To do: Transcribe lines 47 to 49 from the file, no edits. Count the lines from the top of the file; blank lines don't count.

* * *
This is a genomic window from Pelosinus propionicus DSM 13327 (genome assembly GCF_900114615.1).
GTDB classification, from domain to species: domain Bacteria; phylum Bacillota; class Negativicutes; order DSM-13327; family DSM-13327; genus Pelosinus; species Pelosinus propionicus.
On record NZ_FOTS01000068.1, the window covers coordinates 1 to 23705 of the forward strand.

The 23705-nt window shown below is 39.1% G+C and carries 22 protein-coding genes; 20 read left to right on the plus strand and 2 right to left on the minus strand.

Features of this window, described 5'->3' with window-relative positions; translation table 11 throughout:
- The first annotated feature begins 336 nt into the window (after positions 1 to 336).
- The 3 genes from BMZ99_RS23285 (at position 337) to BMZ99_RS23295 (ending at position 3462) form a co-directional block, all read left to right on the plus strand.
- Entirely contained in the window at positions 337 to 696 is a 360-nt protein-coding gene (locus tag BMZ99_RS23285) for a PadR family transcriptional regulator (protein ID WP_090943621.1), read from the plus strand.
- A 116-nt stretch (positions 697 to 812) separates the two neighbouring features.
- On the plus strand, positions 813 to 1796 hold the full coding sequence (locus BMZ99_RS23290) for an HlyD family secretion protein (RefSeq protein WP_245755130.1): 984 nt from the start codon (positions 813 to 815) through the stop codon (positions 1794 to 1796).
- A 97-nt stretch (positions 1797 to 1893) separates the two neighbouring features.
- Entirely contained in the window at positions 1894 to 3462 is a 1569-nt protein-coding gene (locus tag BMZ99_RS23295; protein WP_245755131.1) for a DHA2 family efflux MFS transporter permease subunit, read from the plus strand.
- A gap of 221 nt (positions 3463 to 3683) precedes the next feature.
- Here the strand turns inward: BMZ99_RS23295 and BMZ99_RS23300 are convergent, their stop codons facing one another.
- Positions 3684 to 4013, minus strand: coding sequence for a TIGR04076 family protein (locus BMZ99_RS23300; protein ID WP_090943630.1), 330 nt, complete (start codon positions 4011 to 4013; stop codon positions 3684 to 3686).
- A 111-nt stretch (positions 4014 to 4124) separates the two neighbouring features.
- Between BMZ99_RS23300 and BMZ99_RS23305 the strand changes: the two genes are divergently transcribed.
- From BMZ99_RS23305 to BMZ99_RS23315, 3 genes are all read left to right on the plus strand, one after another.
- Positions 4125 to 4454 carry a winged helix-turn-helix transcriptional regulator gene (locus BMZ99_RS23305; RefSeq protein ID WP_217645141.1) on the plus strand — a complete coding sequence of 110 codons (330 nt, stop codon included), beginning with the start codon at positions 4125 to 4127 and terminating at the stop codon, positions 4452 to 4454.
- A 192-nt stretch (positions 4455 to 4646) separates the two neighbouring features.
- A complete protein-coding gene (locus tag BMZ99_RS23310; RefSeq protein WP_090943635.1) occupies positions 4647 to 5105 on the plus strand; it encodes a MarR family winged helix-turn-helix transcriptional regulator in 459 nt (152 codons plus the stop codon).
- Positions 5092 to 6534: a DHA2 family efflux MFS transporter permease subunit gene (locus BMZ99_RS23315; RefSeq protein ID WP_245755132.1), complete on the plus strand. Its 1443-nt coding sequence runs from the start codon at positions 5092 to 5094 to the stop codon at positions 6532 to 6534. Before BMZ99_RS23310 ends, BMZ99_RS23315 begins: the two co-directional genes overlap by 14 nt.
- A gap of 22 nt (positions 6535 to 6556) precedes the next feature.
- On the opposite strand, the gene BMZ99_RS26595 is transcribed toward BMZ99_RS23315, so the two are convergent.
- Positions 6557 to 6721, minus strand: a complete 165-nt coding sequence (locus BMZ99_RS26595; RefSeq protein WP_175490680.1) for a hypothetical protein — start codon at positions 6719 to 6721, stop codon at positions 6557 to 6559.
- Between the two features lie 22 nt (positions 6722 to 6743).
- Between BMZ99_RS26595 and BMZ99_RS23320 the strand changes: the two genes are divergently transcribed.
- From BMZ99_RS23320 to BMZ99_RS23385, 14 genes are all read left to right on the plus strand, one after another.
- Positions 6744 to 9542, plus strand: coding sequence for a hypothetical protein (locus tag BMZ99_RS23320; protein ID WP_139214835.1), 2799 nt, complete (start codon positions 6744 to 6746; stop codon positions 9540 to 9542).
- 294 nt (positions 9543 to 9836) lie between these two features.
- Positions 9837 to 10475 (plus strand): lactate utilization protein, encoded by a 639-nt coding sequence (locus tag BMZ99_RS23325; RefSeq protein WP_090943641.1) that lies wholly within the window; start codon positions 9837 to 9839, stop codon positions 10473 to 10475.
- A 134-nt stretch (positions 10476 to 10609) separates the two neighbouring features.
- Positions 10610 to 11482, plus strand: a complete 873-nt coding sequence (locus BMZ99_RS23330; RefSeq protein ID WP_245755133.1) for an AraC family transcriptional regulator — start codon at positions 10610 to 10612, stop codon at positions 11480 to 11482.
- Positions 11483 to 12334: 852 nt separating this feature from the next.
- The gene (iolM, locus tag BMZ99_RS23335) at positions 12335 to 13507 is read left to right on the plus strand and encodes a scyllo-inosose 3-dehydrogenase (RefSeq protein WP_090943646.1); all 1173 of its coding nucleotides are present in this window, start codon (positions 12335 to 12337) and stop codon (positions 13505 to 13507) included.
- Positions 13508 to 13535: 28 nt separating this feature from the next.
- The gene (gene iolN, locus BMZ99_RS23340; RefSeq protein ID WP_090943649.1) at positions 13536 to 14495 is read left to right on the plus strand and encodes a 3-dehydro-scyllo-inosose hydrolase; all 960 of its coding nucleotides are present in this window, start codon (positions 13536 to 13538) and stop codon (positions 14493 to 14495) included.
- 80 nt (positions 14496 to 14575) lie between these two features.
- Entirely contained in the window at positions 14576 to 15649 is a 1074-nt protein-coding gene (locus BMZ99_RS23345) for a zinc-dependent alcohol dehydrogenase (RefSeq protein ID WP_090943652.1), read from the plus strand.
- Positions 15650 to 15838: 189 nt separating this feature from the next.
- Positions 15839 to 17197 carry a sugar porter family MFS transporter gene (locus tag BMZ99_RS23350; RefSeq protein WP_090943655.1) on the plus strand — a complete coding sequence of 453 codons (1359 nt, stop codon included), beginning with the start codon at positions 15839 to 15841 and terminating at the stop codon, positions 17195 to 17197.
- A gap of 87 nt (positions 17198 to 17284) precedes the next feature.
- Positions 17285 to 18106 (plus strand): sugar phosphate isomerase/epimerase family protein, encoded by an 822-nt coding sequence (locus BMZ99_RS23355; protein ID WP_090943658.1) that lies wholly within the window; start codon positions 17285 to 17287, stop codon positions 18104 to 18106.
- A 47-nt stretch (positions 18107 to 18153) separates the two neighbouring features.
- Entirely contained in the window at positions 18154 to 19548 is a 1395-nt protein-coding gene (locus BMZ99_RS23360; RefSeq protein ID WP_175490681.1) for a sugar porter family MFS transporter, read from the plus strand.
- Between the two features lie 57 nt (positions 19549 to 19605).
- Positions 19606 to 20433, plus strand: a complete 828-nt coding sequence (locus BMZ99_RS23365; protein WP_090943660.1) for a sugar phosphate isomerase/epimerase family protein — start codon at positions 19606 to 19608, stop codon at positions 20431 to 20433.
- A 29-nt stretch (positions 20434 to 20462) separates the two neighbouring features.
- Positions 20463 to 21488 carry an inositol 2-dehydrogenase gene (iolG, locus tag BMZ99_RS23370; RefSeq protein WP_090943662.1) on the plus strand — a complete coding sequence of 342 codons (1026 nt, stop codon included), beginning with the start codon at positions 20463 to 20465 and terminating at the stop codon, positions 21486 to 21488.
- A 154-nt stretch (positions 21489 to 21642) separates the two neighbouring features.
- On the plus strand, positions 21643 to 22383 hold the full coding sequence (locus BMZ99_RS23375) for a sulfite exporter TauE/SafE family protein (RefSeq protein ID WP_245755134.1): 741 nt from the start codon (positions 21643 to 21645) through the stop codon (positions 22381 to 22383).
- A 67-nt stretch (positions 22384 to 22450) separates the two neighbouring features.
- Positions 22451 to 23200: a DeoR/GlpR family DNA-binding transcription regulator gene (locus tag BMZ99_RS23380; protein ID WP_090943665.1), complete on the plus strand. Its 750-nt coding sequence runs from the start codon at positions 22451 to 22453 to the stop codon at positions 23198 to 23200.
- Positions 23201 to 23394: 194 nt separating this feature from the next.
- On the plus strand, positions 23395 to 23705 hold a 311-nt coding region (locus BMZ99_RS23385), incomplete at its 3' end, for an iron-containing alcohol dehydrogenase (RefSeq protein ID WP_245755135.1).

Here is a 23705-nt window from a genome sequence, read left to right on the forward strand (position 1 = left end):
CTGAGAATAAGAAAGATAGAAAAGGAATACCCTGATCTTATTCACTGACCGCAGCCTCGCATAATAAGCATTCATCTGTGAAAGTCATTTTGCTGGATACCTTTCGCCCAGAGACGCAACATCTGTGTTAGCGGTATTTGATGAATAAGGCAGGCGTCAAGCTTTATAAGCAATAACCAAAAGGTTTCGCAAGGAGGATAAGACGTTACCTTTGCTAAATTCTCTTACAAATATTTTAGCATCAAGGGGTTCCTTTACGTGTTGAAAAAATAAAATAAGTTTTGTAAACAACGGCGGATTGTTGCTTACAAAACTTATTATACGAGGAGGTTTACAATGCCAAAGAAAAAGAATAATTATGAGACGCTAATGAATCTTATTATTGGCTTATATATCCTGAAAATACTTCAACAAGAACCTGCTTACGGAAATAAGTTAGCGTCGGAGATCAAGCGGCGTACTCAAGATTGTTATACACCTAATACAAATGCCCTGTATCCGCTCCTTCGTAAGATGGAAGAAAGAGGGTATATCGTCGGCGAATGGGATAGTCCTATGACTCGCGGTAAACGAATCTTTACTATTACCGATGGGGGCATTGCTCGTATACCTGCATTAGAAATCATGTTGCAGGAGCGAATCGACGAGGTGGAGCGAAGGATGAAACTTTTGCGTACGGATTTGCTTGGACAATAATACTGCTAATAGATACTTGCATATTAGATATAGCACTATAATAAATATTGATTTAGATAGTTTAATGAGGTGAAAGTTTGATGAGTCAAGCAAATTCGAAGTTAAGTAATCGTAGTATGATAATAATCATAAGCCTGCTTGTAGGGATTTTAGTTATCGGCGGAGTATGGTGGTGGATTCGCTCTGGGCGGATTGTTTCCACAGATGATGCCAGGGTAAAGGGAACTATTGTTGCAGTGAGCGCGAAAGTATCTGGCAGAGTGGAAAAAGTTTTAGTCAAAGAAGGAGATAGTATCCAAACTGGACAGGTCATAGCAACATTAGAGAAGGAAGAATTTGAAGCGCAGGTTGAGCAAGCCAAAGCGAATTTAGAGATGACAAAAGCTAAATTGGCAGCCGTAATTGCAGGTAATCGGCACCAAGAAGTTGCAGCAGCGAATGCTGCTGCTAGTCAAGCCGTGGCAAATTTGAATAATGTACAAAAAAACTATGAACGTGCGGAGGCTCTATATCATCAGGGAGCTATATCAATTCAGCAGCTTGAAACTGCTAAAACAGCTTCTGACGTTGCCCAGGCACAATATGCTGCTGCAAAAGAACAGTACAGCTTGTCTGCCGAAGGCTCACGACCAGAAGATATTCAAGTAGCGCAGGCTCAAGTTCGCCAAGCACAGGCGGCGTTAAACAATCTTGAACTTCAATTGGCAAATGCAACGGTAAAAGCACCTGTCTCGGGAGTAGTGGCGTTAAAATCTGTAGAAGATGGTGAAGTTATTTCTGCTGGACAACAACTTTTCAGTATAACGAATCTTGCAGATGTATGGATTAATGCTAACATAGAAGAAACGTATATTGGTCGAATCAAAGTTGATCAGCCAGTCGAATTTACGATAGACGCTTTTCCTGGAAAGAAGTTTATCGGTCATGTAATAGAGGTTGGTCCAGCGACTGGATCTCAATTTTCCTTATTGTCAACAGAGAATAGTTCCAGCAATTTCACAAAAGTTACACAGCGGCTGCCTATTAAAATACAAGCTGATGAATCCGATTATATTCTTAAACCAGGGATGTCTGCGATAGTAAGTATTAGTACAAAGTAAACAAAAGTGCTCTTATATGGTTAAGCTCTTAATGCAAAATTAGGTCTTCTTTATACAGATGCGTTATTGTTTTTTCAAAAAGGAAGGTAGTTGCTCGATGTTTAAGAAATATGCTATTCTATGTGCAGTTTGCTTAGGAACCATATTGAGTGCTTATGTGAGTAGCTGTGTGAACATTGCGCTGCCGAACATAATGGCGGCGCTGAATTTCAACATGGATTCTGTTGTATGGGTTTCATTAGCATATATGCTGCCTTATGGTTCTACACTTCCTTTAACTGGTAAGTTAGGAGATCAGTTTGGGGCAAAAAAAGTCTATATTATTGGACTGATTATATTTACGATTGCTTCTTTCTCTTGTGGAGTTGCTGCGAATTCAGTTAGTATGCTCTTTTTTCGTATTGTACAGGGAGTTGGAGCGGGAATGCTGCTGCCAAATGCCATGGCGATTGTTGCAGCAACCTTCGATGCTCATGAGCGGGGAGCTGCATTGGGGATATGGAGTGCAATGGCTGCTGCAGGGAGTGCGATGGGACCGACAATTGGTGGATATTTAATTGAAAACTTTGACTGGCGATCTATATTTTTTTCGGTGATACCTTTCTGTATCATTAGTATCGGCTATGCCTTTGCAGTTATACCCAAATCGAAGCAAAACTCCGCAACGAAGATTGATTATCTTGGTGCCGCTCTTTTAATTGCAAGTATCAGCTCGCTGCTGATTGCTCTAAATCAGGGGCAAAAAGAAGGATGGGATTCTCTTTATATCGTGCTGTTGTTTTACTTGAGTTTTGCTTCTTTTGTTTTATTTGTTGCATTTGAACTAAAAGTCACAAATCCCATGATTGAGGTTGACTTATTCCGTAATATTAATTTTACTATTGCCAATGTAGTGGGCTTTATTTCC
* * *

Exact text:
- Positions 19606 to 20433, plus strand: a complete 828-nt coding sequence (locus BMZ99_RS23365; protein WP_090943660.1) for a sugar phosphate isomerase/epimerase family protein — start codon at positions 19606 to 19608, stop codon at positions 20431 to 20433.
- A 29-nt stretch (positions 20434 to 20462) separates the two neighbouring features.
- Positions 20463 to 21488 carry an inositol 2-dehydrogenase gene (iolG, locus tag BMZ99_RS23370; RefSeq protein WP_090943662.1) on the plus strand — a complete coding sequence of 342 codons (1026 nt, stop codon included), beginning with the start codon at positions 20463 to 20465 and terminating at the stop codon, positions 21486 to 21488.